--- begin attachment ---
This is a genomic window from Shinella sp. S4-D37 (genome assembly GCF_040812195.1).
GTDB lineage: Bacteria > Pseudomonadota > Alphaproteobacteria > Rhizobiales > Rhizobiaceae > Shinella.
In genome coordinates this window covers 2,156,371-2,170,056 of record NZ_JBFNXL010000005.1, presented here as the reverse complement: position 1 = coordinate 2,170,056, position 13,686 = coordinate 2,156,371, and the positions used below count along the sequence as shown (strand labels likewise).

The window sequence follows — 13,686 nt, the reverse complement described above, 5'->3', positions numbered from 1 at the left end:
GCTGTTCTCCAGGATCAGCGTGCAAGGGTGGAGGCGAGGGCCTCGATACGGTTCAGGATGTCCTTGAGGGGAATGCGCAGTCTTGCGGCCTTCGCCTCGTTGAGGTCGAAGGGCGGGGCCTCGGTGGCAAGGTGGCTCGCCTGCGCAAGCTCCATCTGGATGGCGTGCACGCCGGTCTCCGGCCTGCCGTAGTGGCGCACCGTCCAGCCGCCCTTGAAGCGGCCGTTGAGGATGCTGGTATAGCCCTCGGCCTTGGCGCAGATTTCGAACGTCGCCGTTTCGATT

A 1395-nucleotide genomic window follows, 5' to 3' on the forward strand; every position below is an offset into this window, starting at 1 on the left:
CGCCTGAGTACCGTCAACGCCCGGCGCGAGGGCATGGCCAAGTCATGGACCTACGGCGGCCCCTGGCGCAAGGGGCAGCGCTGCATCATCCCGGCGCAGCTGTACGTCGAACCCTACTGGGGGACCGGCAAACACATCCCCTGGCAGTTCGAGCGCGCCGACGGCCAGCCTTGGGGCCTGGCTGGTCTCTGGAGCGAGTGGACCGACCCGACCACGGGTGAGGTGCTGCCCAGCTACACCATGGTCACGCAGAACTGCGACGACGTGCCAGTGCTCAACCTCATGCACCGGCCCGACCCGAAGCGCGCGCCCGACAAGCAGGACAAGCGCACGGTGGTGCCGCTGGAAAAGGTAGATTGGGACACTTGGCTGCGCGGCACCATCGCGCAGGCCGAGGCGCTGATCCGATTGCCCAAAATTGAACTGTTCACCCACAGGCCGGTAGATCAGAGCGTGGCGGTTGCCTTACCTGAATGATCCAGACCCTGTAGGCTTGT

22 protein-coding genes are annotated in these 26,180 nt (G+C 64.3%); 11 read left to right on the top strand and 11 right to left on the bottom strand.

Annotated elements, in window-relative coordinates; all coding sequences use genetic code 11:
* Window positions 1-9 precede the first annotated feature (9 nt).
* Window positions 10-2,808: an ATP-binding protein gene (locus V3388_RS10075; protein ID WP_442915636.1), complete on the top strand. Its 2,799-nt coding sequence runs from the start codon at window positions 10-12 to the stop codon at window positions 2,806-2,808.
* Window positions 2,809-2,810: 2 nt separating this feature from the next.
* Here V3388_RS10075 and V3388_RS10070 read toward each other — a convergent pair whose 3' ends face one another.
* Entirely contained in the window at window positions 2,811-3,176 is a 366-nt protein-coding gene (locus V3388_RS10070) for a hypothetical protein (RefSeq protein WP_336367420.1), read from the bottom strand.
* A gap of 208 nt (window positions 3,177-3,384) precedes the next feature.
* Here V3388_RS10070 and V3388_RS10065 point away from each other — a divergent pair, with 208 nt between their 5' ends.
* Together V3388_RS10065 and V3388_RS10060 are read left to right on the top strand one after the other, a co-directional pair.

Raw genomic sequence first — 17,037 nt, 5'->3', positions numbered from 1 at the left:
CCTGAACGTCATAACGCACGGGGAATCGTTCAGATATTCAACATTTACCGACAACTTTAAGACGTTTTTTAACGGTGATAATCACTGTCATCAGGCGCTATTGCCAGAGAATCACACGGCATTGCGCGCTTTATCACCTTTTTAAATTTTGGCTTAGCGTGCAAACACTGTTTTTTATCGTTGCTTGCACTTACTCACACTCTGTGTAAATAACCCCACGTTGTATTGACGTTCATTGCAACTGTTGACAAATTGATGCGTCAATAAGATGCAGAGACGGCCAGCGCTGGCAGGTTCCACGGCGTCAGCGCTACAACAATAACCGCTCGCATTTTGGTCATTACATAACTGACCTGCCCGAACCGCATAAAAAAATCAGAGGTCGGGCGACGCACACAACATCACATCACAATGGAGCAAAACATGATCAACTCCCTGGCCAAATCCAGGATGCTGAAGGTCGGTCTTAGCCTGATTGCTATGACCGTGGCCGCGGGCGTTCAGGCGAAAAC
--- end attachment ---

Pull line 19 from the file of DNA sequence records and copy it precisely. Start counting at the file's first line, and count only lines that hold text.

CCTGAACGTCATAACGCACGGGGAATCGTTCAGATATTCAACATTTACCGACAACTTTAAGACGTTTTTTAACGGTGATAATCACTGTCATCAGGCGCTATTGCCAGAGAATCACACGGCATTGCGCGCTTTATCACCTTTTTAAATTTTGGCTTAGCGTGCAAACACTGTTTTTTATCGTTGCTTGCACTTACTCACACTCTGTGTAAATAACCCCACGTTGTATTGACGTTCATTGCAACTGTTGACAAATTGATGCGTCAATAAGATGCAGAGACGGCCAGCGCTGGCAGGTTCCACGGCGTCAGCGCTACAACAATAACCGCTCGCATTTTGGTCATTACATAACTGACCTGCCCGAACCGCATAAAAAAATCAGAGGTCGGGCGACGCACACAACATCACATCACAATGGAGCAAAACATGATCAACTCCCTGGCCAAATCCAGGATGCTGAAGGTCGGTCTTAGCCTGATTGCTATGACCGTGGCCGCGGGCGTTCAGGCGAAAAC